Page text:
Food, eating habits and cusine of Mauritania

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Mauritania's cuisine is as varied as the country itself and its various influences from over centuries of caravans during the Trans-Saharan trade.

  First off, the Mauritanians are tea drinkers. The practice of drinking tea has always been popular with the nomads, as it suits their lifestyle quite perfectly. Always on the go and traveling from one caravan city to the next, drinking tea for the nomads is the ultimate ritual of welcoming, relaxation and negotiation. Not just any ritual, the Mauritanians have always believed the tea leaves as having special properties that assuage hunger, fatigue and thirst. The Mauritanians always fondly say that the first glass is bitter like life, the second strong like love and the third suave like death.  

Their tea ceremony involves three conditions, of the famous Three Js. The Jmari is the embers under the teapot. The Jar is the slow process of infusing the tea leaves, and serving and drinking. Lastly the Jmaa, is the people who will partake of the tea.

The Arab Bedouins introduced to them milk, bread and dates, which, up to present day, remain to be their staple food. The Moors, naturally, introduced Andalusian cuisine, which included olives and olive oil, nuts such as almonds and hazelnuts, and aromatic herbs. The Arabs, in turn, further improved Moor cooking with their spices.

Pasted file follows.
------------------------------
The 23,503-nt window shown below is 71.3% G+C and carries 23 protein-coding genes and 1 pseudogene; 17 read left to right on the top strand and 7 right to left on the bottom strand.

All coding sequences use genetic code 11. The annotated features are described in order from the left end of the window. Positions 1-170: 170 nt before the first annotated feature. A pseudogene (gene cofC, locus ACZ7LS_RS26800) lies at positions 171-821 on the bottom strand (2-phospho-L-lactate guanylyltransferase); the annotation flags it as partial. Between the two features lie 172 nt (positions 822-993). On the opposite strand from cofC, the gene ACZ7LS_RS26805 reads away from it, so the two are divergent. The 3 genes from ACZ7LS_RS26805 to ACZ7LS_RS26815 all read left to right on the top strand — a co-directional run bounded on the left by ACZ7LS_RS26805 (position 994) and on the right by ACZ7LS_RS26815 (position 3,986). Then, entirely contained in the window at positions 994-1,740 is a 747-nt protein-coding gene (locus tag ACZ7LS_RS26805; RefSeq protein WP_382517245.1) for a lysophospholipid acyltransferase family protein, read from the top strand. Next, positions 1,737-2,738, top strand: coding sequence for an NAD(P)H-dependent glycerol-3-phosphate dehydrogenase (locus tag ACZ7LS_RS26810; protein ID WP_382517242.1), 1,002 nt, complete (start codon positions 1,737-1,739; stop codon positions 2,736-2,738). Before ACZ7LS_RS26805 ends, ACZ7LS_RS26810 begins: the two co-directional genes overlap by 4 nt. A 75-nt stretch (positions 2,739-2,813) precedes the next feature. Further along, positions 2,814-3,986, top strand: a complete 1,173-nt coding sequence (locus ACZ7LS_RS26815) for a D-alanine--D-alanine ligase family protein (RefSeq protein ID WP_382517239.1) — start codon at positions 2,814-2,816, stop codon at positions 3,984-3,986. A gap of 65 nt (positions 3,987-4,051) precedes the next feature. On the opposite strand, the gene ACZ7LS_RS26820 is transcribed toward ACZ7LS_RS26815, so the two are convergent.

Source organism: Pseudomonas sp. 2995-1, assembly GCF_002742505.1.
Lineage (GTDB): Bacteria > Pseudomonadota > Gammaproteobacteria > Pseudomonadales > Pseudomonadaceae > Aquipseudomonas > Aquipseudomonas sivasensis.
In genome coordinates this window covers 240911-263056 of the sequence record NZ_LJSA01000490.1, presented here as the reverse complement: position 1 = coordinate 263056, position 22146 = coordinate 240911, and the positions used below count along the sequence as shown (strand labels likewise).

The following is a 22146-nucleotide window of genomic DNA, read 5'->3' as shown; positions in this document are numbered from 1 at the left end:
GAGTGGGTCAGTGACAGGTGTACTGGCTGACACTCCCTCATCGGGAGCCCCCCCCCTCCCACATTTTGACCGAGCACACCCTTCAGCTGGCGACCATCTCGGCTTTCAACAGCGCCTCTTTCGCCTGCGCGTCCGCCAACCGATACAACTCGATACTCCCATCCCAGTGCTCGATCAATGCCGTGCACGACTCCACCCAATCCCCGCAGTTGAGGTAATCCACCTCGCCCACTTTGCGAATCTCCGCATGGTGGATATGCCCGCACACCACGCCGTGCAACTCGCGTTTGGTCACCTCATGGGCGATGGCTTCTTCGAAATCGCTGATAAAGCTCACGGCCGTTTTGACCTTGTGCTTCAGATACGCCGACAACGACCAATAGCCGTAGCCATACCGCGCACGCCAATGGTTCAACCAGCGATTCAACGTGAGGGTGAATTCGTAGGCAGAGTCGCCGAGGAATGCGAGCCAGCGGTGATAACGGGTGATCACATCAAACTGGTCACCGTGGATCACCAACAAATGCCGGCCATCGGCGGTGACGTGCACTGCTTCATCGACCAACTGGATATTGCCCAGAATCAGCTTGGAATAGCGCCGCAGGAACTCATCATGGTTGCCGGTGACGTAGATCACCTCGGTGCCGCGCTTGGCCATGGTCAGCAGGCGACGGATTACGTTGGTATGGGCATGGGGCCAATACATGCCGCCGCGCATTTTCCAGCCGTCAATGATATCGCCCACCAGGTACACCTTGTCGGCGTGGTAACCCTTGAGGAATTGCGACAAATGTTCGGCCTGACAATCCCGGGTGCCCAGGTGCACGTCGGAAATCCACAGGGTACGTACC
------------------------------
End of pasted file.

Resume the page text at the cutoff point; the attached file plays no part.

It is not surprising, therefore, that their cuisine varies from one region to another. The northwestern region, since mostly are fishermen, has a rare delicacy famous to Europeans--the botarga, from smoked mullet eggs. The Mauritanians' national foods are the kuskus, maru we-llham, or rice and meat cooked with butter, and al mechwi, or meat cooked in the sand.

Dates are a significant part of their cuisine, and it is interesting to note that the Mauritanians consume all their produced dates and do not export any.

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